‘Jesus Christ Superstar’ great musically but lacks in drama

Of course, many in the packed house at Proctors on Tuesday night came to see if sexagenarian Ted Nee

Of course, many in the packed house at Proctors on Tuesday night came to see if sexagenarian Ted Neeley still has the vocal chops for “Jesus Christ Superstar.” Rest assured, he does, even when he must judiciously use his falsetto in certain passages.

And he’s surrounded by a fine young cast of singers, all of whom, under Michael Mitchell’s musical direction, recreate the ’70s score so near and dear to middle-aged hearts.

What does not work in this production, however, is the drama.

While some scenes are suffused with vocal tension, director Dallett Norris has not demanded much in terms of acting, and that flatness is evident in the very first scene, “Heaven on Their Minds.” Corey Glover, as Judas, has a splendid voice, but he wanders aimlessly around the two-tiered set, seldom looking up and out.

Elsewhere, members of the chorus, all of whom look very clean and spiffy in costumes hardly suggestive of a rabble, hug each other, pat each other’s arm with concern about the goings-on in Bethany and Jerusalem and move in a stylized fashion.

It’s a shame, because Andrew Lloyd Webber’s music has some real rawness to it, and Tim Rice’s lyrics (despite quaint phrases like “I couldn’t cope”) still have punch.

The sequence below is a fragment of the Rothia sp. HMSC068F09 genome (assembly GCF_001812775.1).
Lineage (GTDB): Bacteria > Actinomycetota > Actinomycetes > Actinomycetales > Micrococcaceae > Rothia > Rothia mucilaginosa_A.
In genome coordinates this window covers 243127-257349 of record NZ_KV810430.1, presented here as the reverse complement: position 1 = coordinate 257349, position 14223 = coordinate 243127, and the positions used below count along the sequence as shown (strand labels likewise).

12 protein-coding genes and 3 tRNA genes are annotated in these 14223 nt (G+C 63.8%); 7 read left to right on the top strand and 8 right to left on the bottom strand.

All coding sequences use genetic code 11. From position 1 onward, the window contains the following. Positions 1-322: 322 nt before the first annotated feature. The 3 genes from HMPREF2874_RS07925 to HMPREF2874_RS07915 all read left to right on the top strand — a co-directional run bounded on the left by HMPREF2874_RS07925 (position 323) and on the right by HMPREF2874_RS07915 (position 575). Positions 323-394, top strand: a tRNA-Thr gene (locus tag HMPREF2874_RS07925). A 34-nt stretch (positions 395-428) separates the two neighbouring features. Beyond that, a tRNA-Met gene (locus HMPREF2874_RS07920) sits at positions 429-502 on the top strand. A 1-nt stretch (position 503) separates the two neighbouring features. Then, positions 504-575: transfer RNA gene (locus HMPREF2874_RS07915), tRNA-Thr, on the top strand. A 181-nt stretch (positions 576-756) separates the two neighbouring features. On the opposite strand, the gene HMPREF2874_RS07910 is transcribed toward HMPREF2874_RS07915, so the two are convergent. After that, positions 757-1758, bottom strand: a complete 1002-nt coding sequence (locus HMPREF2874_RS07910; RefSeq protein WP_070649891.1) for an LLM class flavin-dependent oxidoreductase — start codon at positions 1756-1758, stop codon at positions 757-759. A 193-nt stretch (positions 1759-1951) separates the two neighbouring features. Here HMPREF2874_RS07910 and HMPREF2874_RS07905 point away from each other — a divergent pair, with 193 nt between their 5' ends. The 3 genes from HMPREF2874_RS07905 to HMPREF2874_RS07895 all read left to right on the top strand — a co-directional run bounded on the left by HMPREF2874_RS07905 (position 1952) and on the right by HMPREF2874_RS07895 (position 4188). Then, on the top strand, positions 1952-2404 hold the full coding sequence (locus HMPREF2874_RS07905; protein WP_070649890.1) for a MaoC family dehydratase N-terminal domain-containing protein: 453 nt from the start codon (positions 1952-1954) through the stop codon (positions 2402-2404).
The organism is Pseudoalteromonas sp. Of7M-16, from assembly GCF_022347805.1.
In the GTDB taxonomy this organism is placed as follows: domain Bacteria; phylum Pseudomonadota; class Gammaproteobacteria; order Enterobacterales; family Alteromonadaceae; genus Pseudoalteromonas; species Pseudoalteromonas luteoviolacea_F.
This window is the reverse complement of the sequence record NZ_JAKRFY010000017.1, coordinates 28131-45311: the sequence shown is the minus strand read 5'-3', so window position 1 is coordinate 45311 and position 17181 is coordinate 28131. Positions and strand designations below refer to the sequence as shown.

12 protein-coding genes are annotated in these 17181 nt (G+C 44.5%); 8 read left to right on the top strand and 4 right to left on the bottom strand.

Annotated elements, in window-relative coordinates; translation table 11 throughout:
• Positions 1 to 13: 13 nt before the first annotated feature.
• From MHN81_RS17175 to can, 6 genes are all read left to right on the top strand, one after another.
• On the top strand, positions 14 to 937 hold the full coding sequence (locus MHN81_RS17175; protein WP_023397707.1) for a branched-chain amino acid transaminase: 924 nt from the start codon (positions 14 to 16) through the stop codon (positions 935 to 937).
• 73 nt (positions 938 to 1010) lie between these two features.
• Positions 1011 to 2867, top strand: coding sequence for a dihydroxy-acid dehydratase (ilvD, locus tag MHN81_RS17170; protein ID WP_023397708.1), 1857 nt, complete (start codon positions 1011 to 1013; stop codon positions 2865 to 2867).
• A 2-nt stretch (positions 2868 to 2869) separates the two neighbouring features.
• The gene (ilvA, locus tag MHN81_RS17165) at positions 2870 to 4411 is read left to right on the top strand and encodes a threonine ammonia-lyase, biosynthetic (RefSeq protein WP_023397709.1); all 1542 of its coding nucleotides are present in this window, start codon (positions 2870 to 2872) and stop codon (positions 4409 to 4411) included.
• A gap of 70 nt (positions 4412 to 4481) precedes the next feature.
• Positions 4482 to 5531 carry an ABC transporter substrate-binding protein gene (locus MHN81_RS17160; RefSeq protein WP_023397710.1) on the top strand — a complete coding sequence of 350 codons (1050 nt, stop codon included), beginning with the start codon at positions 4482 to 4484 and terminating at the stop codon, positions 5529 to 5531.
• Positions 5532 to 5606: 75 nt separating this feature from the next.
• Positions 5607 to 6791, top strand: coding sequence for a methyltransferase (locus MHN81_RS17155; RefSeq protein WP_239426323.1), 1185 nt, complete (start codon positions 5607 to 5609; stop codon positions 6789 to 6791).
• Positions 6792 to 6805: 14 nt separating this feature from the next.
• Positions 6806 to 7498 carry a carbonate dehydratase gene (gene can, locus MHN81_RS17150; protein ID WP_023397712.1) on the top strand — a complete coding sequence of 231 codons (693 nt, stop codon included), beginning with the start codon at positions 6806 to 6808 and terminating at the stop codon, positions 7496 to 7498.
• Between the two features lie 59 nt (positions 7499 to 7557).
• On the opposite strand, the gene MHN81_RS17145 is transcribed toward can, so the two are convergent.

However, there are a number of felicitous moments in this production that tells the story of the last week of Jesus’ life. For example, Tiffini Dodson, as Mary Magdalene, does right by her two big numbers, “Everything’s Alright” and, especially, “I Don’t Know How to Love Him,” where she captures this young prostitute’s ambivalence toward men.

The whole company seems to feel “Could We Start Again, Please,” a simply staged number in Act II that despairs at the inevitability of Jesus’ fate.

Craig Sculli superbly evokes Pilate’s bewilderment and rage at his ordained part in the proceedings.

The King Herod scene, starring Aaron Fuksa, is welcome comic relief (as is the da Vinci wink in the “Last Supper” number), but Fuksa masterfully seasons that humor with malevolence.

Finally, Ted Neeley gives one the same satisfaction you receive when you say you’ve seen Julie Harris do Emily Dickinson and Hal Holbrook do Mark Twain. All three performers depict characters much younger than they are, but they’ve lived so long in their skins that they know how to adjust their performances to their years.

Occasionally I missed an edge to Neeley’s performance; at times, it seemed too cautious.

But his “Gethsemane” is a complete tour de force. In this one long scene, Neeley’s voice and acting brilliantly depict the agony of Jesus, the man, the obedient man who alternately rails against his mission and yields to God’s wisdom. Neeley paces the outbursts and reflections with utter credibility.

And, of course, the scene of Jesus’ ascension is a theatrical marvel.

It’s satisfying on many counts, then, and maybe the music alone will be enough to carry you over the dry patches.Jesus Christ Superstar

WHERE: Proctors Mainstage, 432 State St., Schenectady

WHEN: Through April 10

HOW MUCH: $55-$20

MORE INFO: 346-6204

Categories: Life and Arts

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